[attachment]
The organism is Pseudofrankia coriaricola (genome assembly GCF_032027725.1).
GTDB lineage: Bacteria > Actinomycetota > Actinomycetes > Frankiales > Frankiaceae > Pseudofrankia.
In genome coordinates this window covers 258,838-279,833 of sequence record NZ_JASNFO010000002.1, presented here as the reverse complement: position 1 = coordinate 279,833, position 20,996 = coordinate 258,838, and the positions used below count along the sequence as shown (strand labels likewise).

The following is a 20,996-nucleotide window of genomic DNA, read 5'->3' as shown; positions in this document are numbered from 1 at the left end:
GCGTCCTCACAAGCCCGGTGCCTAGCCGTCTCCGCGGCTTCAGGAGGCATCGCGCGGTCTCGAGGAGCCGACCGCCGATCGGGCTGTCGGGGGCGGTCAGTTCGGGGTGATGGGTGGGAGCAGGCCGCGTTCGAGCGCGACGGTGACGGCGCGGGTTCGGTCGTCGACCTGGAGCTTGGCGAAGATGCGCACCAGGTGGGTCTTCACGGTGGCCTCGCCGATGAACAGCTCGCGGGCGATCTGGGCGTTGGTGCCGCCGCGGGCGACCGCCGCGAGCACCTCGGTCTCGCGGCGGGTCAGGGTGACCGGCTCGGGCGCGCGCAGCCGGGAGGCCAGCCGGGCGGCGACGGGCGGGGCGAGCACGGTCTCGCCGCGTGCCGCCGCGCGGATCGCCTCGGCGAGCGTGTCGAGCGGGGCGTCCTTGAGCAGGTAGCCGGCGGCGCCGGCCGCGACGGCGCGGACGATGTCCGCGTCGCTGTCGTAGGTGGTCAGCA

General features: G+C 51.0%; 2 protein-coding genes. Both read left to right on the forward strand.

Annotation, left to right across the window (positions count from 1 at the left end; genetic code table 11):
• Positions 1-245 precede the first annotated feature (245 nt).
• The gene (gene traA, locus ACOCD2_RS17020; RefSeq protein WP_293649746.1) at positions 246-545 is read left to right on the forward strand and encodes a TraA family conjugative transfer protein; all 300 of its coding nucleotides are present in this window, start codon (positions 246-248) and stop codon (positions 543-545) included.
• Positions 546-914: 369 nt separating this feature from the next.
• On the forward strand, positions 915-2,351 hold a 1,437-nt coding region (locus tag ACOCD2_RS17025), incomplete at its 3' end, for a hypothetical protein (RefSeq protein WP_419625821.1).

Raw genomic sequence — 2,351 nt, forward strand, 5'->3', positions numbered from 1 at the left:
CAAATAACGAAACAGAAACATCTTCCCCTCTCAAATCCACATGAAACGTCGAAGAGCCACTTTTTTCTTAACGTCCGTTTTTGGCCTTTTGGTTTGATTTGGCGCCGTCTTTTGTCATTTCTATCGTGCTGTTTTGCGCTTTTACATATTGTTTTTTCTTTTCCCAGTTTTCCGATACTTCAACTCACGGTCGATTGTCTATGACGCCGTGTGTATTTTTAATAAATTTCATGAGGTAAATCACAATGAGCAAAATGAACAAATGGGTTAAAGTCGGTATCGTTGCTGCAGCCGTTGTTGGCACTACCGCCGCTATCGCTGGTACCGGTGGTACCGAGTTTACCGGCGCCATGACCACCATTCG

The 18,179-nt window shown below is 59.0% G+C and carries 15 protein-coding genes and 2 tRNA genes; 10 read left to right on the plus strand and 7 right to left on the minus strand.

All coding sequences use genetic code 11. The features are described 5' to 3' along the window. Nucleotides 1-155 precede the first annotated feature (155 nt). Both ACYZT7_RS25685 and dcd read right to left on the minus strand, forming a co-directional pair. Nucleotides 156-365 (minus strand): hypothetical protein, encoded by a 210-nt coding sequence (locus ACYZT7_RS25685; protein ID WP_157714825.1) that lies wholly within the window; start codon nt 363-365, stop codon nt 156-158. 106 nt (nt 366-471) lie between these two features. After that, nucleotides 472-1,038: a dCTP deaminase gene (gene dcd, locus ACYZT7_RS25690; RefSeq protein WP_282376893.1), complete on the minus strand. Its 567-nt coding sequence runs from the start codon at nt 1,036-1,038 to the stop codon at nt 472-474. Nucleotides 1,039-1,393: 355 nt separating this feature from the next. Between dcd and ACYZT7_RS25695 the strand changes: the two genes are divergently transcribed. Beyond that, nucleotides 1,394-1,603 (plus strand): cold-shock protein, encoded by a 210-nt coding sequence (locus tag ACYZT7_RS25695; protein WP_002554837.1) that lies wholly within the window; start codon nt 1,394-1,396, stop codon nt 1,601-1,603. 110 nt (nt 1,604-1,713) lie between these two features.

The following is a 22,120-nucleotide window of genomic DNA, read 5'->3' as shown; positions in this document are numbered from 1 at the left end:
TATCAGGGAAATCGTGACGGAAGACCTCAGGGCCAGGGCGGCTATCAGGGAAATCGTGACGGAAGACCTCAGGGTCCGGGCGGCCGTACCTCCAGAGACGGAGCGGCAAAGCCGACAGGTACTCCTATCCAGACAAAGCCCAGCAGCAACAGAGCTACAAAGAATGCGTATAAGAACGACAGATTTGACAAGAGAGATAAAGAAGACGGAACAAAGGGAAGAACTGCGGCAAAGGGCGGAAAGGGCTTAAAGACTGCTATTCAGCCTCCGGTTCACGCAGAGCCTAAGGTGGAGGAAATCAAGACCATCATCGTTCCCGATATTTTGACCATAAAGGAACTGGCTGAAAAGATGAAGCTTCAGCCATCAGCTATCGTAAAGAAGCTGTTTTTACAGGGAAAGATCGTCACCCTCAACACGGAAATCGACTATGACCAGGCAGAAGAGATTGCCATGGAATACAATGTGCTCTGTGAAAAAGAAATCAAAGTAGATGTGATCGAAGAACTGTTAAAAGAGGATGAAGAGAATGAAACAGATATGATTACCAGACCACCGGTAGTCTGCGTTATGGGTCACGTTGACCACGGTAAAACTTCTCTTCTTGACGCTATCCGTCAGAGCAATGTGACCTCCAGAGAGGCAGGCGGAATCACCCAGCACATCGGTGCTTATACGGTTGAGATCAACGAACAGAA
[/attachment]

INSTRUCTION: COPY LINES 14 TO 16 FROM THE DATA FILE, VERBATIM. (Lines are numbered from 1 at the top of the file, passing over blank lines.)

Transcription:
The 18,179-nt window shown below is 59.0% G+C and carries 15 protein-coding genes and 2 tRNA genes; 10 read left to right on the plus strand and 7 right to left on the minus strand.

All coding sequences use genetic code 11. The features are described 5' to 3' along the window. Nucleotides 1-155 precede the first annotated feature (155 nt). Both ACYZT7_RS25685 and dcd read right to left on the minus strand, forming a co-directional pair. Nucleotides 156-365 (minus strand): hypothetical protein, encoded by a 210-nt coding sequence (locus ACYZT7_RS25685; protein ID WP_157714825.1) that lies wholly within the window; start codon nt 363-365, stop codon nt 156-158. 106 nt (nt 366-471) lie between these two features. After that, nucleotides 472-1,038: a dCTP deaminase gene (gene dcd, locus ACYZT7_RS25690; RefSeq protein WP_282376893.1), complete on the minus strand. Its 567-nt coding sequence runs from the start codon at nt 1,036-1,038 to the stop codon at nt 472-474. Nucleotides 1,039-1,393: 355 nt separating this feature from the next. Between dcd and ACYZT7_RS25695 the strand changes: the two genes are divergently transcribed. Beyond that, nucleotides 1,394-1,603 (plus strand): cold-shock protein, encoded by a 210-nt coding sequence (locus tag ACYZT7_RS25695; protein WP_002554837.1) that lies wholly within the window; start codon nt 1,394-1,396, stop codon nt 1,601-1,603. 110 nt (nt 1,604-1,713) lie between these two features.

The following is a 22,120-nucleotide window of genomic DNA, read 5'->3' as shown; positions in this document are numbered from 1 at the left end: